A squad of gun control activists and Democratic lawmakers have launched a legal fight over the state’s “Stand Your Ground” law, which was signed by Gov. Mike DeWine way back in January of this year. Everytown for Gun Safety, along with the Ohio branch of the NAACP, a local grassroots organizing group, and two Democrat state legislators, claim that the law was illegally put on the books in the waning hours of the legislative session after it was attached to another piece of legislation.
“The Ohio Constitution has very strong provisions to make sure our legislators can’t throw in bills close to midnight that haven’t been properly debated,” attorney Rachel Bloomekatz said. “That’s what was violated here.”
Was it really though? According to the plaintiffs, the amendment to SB 175 violated the state constitution’s rule requiring legislation be limited to a single subject, as well as a rule that requires lawmakers to consider a bill on three different days. Rep. Kyle Koehler, who introduced the Stand Your Ground amendment, says he believes the bill that was ultimately signed by Gov. Mike DeWine was limited to a single subject: use of a handgun.
But the lawsuit pointed to testimony from the bill’s original sponsor that seemed to contradict that argument.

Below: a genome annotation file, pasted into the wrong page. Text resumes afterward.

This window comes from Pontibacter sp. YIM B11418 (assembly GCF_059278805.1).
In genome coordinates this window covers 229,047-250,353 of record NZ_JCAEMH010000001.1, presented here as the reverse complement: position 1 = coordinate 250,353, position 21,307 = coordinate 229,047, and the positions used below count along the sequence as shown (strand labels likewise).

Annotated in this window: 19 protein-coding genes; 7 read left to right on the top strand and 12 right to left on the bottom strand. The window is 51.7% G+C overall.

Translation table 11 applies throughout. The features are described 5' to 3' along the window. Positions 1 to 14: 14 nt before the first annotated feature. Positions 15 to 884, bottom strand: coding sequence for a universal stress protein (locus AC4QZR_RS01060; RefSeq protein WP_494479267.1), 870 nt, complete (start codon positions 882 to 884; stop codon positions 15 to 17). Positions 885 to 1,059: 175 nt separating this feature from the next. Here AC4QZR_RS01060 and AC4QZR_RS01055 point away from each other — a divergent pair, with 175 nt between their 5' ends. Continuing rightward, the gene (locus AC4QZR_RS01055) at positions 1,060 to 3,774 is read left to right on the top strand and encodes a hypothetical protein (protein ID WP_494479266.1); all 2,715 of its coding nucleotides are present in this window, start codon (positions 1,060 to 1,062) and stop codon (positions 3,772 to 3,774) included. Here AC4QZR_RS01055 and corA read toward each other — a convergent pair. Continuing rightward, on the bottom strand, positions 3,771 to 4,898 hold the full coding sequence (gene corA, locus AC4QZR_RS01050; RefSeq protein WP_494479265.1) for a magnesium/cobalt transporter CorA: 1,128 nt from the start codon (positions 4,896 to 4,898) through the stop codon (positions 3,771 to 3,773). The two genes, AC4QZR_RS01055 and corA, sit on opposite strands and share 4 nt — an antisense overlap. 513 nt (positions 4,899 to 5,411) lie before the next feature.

“I want to be very clear that Senate Bill 175 does not expand concealed-carry rights or locations. This is not a ‘gun bill,'” Sen. Tim Schaffer, R-Lancaster, said when he testified about his bill in May 2019.
The problem for Everytown and their anti-gun allies is that while Schaffer was correct when he said that the original Senate bill didn’t expand “concealed-carry rights,” that statement is also true of the amended legislation that included Stand Your Ground. As for Schaffer’s original claim that SB 175, as introduced, wasn’t a gun bill, I think that could be debated. The original bill dealt specifically with concealed carry and civil immunity for nonprofit corporations if a shooting took place on their property, so it was certainly a gun-related bill, even if it didn’t specifically expand the right to keep and bear arms.
Similarly, the Stand Your Ground amendment is gun related, but not specifically limited to firearms. Stand Your Ground applies to all acts of self-defense, not just those in which a firearm is used, but like bill it was attached to, it doesn’t expand “concealed carry rights or locations”. To my unlawyered eye, it appears that both the original text of SB 175 and the amended version signed by Gov. DeWine are indeed dealing with the single subject of the use of force, but the Everytown attorneys have a vested interest in arguing otherwise.
Koehler says that if the Ohio Supreme Court ultimately sides with the gun control lobby, he expects the legislature to simply pass Stand Your Ground once again. In the meantime, however, Everytown and the other plaintiffs are asking a judge for a declaratory judgement that would reimpose the duty to retreat that was negated by the signing of SB 175. I won’t predict what the judge will do, but given the fact that Stand Your Ground has been in effect since April without any issues, I don’t see any reason to put it on ice while the lawsuit makes its way to the state’s highest court.